Yomogita Station is a railway station on the JR East Tsugaru Line located in the village of Yomogita, Aomori Prefecture, Japan. Yomogita Station is served by the Tsugaru Line, is located 19.1 km from the starting point of the line at Aomori. Yomogita Station has one side platform serving a single bi-directional track; the station is unattended. Yomogita Station was opened on December 1951 as a station on the Japanese National Railways. Scheduled freight operations were discontinued in October 1968. With the privatization of the JNR on April 1, 1987, it came under the operational control of JR East; the station has been unattended since December 2001. A new station building was completed in December 2008. National Route 280 List of Railway Stations in Japan Official website
The Hokkaido Shinkansen is a Japanese high-speed shinkansen rail line that links up with the Tōhoku Shinkansen in northern Aomori Prefecture in Honshu and continues on into the interior of Hokkaido through the undersea Seikan Tunnel. Construction started in May 2005, the initial Shin-Aomori to Shin-Hakodate-Hokuto section opened on 26 March 2016. Extension of the line to Sapporo is scheduled to open by March 2031; the line is operated by the Hokkaido Railway Company. In preparation for the opening of the Hokkaido Shinkansen, the Seikan Tunnel and associated approaches were converted to dual gauge, with both the Shinkansen 1,435 mm standard and 1,067 mm narrow gauge tracks. Upon the opening of the Shinkansen line the section of the conventional Esashi Line paralleling the same route between Goryōkaku and Kikonai was transferred from the control of JR Hokkaido to a newly established third-sector railway operating company, South Hokkaido Railway Company, becoming the Isaribi Line. Two train service types operate on the Hokkaido Shinkansen: limited-stop Hayabusa services between Tokyo or Sendai and Shin-Hakodate-Hokuto, semi-fast Hayate services between Morioka or Shin-Aomori and Shin-Hakodate-Hokuto.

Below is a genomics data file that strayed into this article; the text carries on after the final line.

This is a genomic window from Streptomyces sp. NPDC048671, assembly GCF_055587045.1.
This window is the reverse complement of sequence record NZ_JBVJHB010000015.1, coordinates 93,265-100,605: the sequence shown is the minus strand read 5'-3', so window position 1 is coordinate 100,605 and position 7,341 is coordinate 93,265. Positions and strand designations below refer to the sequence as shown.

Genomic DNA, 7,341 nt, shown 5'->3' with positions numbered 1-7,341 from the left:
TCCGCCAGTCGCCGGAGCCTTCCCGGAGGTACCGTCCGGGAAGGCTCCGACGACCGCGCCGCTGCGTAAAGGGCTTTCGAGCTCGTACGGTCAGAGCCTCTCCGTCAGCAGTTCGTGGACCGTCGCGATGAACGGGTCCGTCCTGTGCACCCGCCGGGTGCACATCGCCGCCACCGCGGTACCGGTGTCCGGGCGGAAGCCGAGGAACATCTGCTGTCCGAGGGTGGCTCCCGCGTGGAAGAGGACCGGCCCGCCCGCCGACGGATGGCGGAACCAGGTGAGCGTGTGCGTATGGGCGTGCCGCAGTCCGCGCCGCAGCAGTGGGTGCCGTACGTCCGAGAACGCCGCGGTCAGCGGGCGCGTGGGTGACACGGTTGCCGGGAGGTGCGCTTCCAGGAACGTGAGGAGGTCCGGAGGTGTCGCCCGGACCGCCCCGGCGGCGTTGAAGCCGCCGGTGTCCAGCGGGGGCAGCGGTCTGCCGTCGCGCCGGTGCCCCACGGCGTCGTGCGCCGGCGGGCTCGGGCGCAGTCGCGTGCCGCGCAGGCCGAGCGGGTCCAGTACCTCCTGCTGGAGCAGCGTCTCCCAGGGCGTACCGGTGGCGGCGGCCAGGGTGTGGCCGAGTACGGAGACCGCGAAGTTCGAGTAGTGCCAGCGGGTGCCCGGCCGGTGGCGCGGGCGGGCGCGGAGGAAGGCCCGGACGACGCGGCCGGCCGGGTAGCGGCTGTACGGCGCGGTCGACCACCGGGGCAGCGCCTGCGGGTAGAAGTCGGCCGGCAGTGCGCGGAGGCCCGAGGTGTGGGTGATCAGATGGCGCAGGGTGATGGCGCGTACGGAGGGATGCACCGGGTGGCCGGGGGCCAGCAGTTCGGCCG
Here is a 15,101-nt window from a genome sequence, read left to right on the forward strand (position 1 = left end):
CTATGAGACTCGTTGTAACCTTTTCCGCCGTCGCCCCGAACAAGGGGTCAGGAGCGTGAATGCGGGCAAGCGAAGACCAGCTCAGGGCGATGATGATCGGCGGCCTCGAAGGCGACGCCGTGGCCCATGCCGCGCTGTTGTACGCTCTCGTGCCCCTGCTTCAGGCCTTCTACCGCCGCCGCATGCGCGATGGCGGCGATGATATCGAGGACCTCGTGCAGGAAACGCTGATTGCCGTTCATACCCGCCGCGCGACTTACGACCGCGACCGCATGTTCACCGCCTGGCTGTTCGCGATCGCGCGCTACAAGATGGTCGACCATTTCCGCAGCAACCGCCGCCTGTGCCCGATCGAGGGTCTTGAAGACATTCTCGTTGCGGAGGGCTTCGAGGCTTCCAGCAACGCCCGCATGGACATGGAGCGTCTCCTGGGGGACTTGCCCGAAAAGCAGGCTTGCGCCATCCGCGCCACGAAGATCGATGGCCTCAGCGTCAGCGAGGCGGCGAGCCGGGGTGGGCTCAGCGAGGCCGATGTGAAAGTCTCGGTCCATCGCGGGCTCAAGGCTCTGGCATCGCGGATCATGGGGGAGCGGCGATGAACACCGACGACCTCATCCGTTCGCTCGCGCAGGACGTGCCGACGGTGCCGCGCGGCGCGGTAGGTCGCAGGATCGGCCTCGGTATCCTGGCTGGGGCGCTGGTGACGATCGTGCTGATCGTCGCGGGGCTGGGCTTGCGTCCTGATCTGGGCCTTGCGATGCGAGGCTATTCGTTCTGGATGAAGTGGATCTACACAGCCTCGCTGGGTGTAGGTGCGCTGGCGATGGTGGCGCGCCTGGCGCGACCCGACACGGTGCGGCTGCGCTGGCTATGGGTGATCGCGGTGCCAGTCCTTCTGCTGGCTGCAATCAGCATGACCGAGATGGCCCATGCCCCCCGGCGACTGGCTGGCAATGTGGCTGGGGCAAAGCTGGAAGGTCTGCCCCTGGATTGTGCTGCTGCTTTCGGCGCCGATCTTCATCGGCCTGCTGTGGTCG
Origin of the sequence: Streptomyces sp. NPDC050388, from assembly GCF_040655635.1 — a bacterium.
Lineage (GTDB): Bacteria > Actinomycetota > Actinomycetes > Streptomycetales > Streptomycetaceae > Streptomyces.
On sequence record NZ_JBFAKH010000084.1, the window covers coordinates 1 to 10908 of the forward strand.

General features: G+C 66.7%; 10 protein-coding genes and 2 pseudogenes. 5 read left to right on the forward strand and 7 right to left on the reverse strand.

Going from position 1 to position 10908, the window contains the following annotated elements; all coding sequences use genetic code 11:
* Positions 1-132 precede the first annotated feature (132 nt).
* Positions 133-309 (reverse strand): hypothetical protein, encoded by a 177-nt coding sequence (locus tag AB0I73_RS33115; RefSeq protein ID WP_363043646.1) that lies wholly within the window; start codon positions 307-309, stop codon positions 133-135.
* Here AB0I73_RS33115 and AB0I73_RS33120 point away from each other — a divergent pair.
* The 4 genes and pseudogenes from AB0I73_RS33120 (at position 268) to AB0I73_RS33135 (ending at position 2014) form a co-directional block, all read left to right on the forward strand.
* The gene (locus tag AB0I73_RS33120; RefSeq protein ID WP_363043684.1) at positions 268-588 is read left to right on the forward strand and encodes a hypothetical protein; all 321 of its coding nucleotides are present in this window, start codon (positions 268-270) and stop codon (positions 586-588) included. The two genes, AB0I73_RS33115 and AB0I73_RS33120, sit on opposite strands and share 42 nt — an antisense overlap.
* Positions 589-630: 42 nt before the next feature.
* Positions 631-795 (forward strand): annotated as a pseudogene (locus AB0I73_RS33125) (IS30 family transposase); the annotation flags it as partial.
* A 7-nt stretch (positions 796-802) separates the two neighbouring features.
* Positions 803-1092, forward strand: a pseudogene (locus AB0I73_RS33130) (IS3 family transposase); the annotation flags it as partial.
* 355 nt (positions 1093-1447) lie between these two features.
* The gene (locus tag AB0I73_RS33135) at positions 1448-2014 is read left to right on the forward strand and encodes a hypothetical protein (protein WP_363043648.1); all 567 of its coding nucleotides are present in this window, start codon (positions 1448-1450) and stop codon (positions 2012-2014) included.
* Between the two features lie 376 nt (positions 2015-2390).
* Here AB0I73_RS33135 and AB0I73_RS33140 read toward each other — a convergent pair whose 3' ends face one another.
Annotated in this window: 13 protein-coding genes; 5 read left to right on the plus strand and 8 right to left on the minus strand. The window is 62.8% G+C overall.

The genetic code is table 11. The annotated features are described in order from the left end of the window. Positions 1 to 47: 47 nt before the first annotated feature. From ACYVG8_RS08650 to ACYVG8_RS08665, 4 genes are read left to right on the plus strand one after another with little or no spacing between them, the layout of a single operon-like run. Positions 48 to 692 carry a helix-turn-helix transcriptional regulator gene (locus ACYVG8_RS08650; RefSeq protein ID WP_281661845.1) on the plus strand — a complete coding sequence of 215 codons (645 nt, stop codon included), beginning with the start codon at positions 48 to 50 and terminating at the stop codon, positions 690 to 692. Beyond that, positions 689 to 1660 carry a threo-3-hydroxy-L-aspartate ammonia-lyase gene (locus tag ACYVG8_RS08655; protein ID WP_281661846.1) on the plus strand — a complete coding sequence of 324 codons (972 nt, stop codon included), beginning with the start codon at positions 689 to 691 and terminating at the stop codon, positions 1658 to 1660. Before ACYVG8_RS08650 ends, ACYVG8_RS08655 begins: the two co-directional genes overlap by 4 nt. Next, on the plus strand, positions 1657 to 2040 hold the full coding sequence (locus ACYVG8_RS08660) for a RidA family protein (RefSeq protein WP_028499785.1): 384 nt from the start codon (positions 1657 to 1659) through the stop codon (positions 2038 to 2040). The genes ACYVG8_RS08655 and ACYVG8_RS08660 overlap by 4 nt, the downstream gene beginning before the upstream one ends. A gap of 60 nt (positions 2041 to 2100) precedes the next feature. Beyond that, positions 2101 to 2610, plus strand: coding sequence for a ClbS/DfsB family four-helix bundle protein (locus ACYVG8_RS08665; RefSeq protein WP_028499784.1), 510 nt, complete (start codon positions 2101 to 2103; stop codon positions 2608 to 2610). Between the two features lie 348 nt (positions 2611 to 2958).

Under the initial timetable, ten return Hayabusa services operate daily between Tokyo and Shin-Hakodate-Hokuto and one return service operates daily between Shin-Aomori and Shin-Hakodate-Hokuto. One return Hayate service operates daily between Morioka and Shin-Hakodate-Hokuto, one return service daily operates between Shin-Aomori and Shin-Hakodate-Hokuto. At present the maximum speed on the 82 km dual-gauge section is 140 km/h. There are 50 freight trains utilising the dual-gauge section each day, so limiting the travel of such trains to times outside of Shinkansen services is not an option; because of this and other weather-related factors cited by JR East and JR Hokkaido, the fastest journey time between Tokyo and Shin-Hakodate-Hokuto is 4 hours, 2 minutes. The new section takes 61 minutes from Shin-Aomori to Shin-Hakodate-Hokuto on the fastest services. By 2018, it is proposed to allow one Shinkansen service each day to travel at 260 km/h by ensuring no freight trains are scheduled to travel on the dual-gauge section at that time.
To achieve the full benefit of Shinkansen trains travelling on the dual-gauge section at 260 km/h, other alternatives are being considered, such as a system to automatically slow Shinkansen trains down to 200 km/h when passing narrow-gauge trains, loading freight trains onto special "Train on Train" standard-gauge trains built to withstand the shock wave of oncoming Shinkansen trains traveling at full speed. This would enable a travel time from Tokyo to Shin-Hakodate-Hokuto of 45 minutes. For now, speeds inside the tunnel will be increased to 160 km/h from March 2019. All services are formed of 10-car JR East JR Hokkaido H5 series trainsets. In February 2014, JR Hokkaido placed an order for four 10-car H5 Series Shinkansen trainsets for use on Hokkaido Shinkansen services from March 2016. Based on the E5 series trainsets operated by JR East since 2011, the order for 40 vehicles cost 18 billion yen; the first two sets of the order are scheduled to be delivered to Hakodate Depot by road from Hakodate Port in October 2014, with test running commencing before the end of the year.